Food Aid

woman handling seedlings

In the year the coronavirus pandemic deepened the global hunger crisis—the World Food Programme (WFP) was at hand, providing life-saving assistance, working to save and change lives, against all odds. Below is a selection of stories from our staff around the world. From building fragile nations’ resilience and helping them graduate out of food insecurity to providing cash assistance that  empowers the stigmatized LGBT+ community, WFP saves and changes lives around the world. Pictured is a community resilience project that helps people in Central Sahel fight against the impacts of conflict and hunger through rehabilitation of barren land.

 

cell phones with ShareTheMeal on screen

WFP’s fundraising app, ShareTheMeal, was recognized by both Google and Apple as one of the best apps of 2020. 

Edgar with his daughter

The Training and Reincorporation Centre may sound forbidding but it’s a place where former combatants in Colombia’s conflicts can learn poultry and fish farming with the support of the World Food Programme (WFP).  Edgar, a FARC ex-combatant, is one of 187 former combatants and their families who take part in agricultural projects as part of a process to bring them all back into mainstream society. The aim is to train people to diversify both the production and consumption of food; while providing access to local markets.

A boy eating from plate.

WFP responds as refugees from Ethiopia seek sanctuary in Sudan

Syrian children with bags of food

After more than nine years of conflict, life in Syria has never been harder. Food prices are soaring and the life families hoped they would rebuild is further away than ever. In the past year alone, the price of basic foods has increased by a staggering 247 percent. Putting a basic meal on the table has never been so difficult during this crisis, which kicked off in 2011. Each month WFP provides life-saving food to 4.8 million Syrians. 

mother and baby daughter in DRC

‘One step forward, two steps back’

a woman with her baby

Coronavirus could push migrant workers and their families into hunger, UN agencies warn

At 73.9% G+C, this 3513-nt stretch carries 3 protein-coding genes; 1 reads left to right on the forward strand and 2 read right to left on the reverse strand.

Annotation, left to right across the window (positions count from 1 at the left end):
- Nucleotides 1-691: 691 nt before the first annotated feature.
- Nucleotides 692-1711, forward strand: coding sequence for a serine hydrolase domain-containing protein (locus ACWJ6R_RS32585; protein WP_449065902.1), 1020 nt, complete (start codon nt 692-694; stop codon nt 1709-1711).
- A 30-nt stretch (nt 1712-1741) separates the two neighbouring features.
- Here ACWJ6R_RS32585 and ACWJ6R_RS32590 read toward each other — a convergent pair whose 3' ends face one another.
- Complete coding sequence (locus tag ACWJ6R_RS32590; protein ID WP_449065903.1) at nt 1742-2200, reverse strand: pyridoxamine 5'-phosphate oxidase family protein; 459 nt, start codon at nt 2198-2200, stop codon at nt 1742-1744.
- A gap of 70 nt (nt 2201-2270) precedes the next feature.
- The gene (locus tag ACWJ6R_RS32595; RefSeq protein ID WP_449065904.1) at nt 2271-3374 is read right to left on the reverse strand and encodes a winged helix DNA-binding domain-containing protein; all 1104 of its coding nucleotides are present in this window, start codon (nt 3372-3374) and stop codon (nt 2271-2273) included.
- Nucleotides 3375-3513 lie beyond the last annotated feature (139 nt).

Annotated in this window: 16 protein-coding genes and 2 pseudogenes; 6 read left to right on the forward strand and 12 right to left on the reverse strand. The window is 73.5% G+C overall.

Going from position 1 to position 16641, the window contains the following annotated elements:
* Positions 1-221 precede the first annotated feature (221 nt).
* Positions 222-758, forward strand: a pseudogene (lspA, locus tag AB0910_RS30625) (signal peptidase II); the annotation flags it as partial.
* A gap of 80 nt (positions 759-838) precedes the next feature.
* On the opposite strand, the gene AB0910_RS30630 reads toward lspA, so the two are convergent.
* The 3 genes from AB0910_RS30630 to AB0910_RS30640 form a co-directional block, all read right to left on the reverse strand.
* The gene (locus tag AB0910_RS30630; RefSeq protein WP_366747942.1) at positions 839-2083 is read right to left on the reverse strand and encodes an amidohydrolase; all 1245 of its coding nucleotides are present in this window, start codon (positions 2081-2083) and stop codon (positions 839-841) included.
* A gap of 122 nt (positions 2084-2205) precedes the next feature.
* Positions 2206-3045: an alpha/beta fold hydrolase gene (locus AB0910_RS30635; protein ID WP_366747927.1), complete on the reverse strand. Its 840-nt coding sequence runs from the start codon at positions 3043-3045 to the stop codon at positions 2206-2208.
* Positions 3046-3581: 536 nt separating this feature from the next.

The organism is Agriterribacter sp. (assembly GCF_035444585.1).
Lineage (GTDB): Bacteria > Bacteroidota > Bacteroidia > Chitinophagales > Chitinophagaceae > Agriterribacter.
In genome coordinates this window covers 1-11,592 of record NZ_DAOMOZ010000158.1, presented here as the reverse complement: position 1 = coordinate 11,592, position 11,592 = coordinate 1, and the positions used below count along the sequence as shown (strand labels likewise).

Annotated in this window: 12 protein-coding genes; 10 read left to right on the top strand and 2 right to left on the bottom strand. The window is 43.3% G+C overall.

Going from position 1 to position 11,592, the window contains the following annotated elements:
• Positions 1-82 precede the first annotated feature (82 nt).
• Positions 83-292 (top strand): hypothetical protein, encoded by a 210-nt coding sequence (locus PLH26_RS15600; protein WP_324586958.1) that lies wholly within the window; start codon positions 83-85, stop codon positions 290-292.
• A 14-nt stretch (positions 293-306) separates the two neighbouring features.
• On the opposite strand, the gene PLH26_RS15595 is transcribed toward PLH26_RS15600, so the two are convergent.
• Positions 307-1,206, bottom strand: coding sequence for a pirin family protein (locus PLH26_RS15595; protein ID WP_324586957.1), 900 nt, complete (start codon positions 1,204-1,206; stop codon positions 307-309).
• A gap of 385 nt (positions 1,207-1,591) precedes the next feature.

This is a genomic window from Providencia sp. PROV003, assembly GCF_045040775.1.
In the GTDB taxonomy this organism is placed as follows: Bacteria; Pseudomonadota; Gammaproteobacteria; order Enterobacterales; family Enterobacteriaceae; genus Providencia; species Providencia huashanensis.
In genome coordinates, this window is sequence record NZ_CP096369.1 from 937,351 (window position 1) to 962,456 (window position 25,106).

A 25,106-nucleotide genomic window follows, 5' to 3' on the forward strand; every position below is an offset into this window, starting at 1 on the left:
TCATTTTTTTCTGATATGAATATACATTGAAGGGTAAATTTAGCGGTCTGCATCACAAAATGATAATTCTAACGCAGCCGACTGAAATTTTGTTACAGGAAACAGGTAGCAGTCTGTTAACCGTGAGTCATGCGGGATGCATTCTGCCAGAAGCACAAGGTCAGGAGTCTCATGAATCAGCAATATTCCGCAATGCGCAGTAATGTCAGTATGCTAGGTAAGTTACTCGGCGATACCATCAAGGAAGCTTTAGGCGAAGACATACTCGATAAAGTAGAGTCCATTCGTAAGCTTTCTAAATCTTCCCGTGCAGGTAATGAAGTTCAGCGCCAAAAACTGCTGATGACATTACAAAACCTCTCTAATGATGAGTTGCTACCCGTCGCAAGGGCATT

plate of food in South Sudan

WFP’s Cost of a Plate of Food 2020 report highlights the countries where a simple meal such as rice and beans costs the most, when compared with people’s incomes.

The UN World Food Programme (WFP), which provides lifesaving food assistance to millions across the world – often in extremely dangerous and hard-to-access conditions – has been awarded the 2020 Nobel Peace Prize.  The agency was recognized “for its efforts to combat hunger, for its contribution

school girls carrying bottles of oil with satchels on their heads

12 things you didn’t know about the World Food Programme

children playing

‘Coronavirus destroys everything’: Urban hunger grips Zimbabwe

WFP worker handing meals to woman in mask.

The United Nations World Food Programme (WFP) has announced a massive rise in the number of hungry people it plans to assist around the world, as the devastating socio-economic impacts of the COVID-19 pandemic push millions more people into food insecurity in low- and middle-income countries.  “The frontline in the battle against the coronavirus is shifting from the rich world to the poor world,” said David Beasley, WFP’s Executive Director. “Until the day we have a medical vaccine, food is the best vaccine against chaos. Without it, we could see increased social unrest and protests, a rise in migration, deepening conflict and widespread under-nutrition among populations that were previously immune from hunger.”

portrait of young girl

School feeding at home

Children eating at school

As the COVID-19 crisis pushes up levels of hunger among the global poor, WFP and UNICEF are urging national governments to prevent devastating nutrition and health consequences for the 370 million children missing out on school meals amid school closures. The agencies are working with governments to support children who are out of school during the crisis. In 68 countries, governments and WFP are providing children with take-home rations and other alternatives to school meals.

woman preparing food on wood fire

Zimbabwe: ‘Coronavirus will affect women and girls more than anyone’